Simon Topp wrote:
>>kailash at jnuniv.ernet.in wrote:
> > Dear Netters,
> > Greeting!
> > I have a query.
> > In a common environment, despite horizontal gene transfer,
> > how is it made possible by the microorganisms, sharing the
> > same environment, to maintain their individual identity?
> > i.e. why two microorganisms do not change so significantly
> > in their genome due to horizontal gene transfer that they
> > merge and a third absolutely new organism if formed.
> > Bye for now
> > i p singh.
Sorry Simon, I had to snip your reply so that I could get this posted.
No criticism implied!
> Simon Topp
> UK Bioinformatics
> SmithKline Beecham Pharmaceuticals
>Simon_Topp-1 at sbphrd.com
As an addition to this debate, it might be useful for the original
poster to check out references by John Maynard Smith in the early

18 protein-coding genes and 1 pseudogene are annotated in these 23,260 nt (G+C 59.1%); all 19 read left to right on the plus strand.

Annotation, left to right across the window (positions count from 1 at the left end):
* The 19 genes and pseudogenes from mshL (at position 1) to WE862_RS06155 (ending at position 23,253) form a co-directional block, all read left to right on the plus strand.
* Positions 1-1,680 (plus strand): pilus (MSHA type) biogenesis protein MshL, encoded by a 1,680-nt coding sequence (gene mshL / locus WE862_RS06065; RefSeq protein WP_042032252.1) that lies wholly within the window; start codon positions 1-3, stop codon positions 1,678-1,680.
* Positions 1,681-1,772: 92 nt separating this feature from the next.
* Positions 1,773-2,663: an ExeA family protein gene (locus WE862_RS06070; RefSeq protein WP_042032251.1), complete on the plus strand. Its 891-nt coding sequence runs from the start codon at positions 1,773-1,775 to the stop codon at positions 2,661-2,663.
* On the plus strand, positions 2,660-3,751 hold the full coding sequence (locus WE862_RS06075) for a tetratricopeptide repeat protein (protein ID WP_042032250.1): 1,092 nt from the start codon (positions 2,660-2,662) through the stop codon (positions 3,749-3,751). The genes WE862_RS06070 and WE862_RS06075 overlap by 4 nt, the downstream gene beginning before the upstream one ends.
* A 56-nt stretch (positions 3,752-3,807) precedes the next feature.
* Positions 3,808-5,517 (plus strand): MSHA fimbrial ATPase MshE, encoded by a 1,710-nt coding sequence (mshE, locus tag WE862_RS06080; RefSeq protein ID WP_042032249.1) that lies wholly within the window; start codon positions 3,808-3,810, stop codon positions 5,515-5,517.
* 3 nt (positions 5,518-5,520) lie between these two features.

nineties. I remember him giving a series of talks about this subject to
conferences about that time and I think his conclusion was that there
was quite a lot of horizontal transfer about in the bacteria. Mind you,
this was a while ago, so perhaps it would be best to refer to the paper,
and amazingly, I have managed to dredge up the reference:
Maynard Smith, J., Smith, N.H., O'Rourke, M. and Spratt, B.G. 'How
clonal are bacteria?'
Proc. Natl. Acad. Sci. USA 90, 4384-4388, 1993.
Hope this helps
Mathew.woodwark at alderley.zeneca.com